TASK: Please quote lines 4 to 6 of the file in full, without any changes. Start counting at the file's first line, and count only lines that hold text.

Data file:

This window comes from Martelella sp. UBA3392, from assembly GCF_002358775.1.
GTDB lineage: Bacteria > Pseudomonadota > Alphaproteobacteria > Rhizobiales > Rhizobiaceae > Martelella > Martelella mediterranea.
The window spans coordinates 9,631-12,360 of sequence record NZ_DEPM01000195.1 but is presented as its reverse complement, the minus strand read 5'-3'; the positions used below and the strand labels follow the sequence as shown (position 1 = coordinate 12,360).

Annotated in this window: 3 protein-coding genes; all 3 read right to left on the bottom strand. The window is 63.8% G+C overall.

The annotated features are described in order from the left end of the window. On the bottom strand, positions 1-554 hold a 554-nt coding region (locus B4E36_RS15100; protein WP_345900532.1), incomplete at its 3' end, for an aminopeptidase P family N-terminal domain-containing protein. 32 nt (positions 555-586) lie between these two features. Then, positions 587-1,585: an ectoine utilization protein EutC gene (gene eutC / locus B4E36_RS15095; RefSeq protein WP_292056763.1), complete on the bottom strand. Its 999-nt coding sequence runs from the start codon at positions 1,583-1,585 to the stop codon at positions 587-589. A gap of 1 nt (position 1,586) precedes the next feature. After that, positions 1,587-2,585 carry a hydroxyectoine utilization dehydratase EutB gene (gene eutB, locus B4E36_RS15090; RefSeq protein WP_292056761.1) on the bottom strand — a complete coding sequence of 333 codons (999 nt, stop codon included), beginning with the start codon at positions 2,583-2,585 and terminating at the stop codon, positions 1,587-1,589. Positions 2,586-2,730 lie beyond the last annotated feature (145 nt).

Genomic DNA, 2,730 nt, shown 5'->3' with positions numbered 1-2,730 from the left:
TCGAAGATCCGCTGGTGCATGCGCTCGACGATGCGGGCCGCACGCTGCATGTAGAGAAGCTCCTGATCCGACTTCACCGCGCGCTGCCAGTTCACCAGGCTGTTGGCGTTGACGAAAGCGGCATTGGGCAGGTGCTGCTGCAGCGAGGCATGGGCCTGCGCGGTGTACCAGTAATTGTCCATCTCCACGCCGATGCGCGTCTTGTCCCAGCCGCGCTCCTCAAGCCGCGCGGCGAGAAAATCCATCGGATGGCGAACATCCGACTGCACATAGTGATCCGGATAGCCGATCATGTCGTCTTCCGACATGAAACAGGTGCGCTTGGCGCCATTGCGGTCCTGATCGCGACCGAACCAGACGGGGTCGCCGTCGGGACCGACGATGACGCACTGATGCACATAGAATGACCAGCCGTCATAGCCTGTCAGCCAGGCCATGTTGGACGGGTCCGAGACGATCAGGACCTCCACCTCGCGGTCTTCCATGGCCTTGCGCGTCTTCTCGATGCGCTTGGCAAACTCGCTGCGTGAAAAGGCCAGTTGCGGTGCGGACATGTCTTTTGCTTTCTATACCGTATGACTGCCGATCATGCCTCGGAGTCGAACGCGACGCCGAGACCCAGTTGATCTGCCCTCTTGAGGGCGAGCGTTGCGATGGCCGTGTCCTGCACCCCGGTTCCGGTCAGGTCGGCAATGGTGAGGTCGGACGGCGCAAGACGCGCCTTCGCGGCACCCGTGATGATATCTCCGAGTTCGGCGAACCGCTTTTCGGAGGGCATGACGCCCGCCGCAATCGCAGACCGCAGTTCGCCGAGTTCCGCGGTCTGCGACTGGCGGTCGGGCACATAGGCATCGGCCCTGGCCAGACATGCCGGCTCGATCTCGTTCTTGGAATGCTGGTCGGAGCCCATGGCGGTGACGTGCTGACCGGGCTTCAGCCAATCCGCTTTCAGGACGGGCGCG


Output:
Annotated in this window: 3 protein-coding genes; all 3 read right to left on the bottom strand. The window is 63.8% G+C overall.

The annotated features are described in order from the left end of the window. On the bottom strand, positions 1-554 hold a 554-nt coding region (locus B4E36_RS15100; protein WP_345900532.1), incomplete at its 3' end, for an aminopeptidase P family N-terminal domain-containing protein. 32 nt (positions 555-586) lie between these two features. Then, positions 587-1,585: an ectoine utilization protein EutC gene (gene eutC / locus B4E36_RS15095; RefSeq protein WP_292056763.1), complete on the bottom strand. Its 999-nt coding sequence runs from the start codon at positions 1,583-1,585 to the stop codon at positions 587-589. A gap of 1 nt (position 1,586) precedes the next feature. After that, positions 1,587-2,585 carry a hydroxyectoine utilization dehydratase EutB gene (gene eutB, locus B4E36_RS15090; RefSeq protein WP_292056761.1) on the bottom strand — a complete coding sequence of 333 codons (999 nt, stop codon included), beginning with the start codon at positions 2,583-2,585 and terminating at the stop codon, positions 1,587-1,589. Positions 2,586-2,730 lie beyond the last annotated feature (145 nt).

Genomic DNA, 2,730 nt, shown 5'->3' with positions numbered 1-2,730 from the left: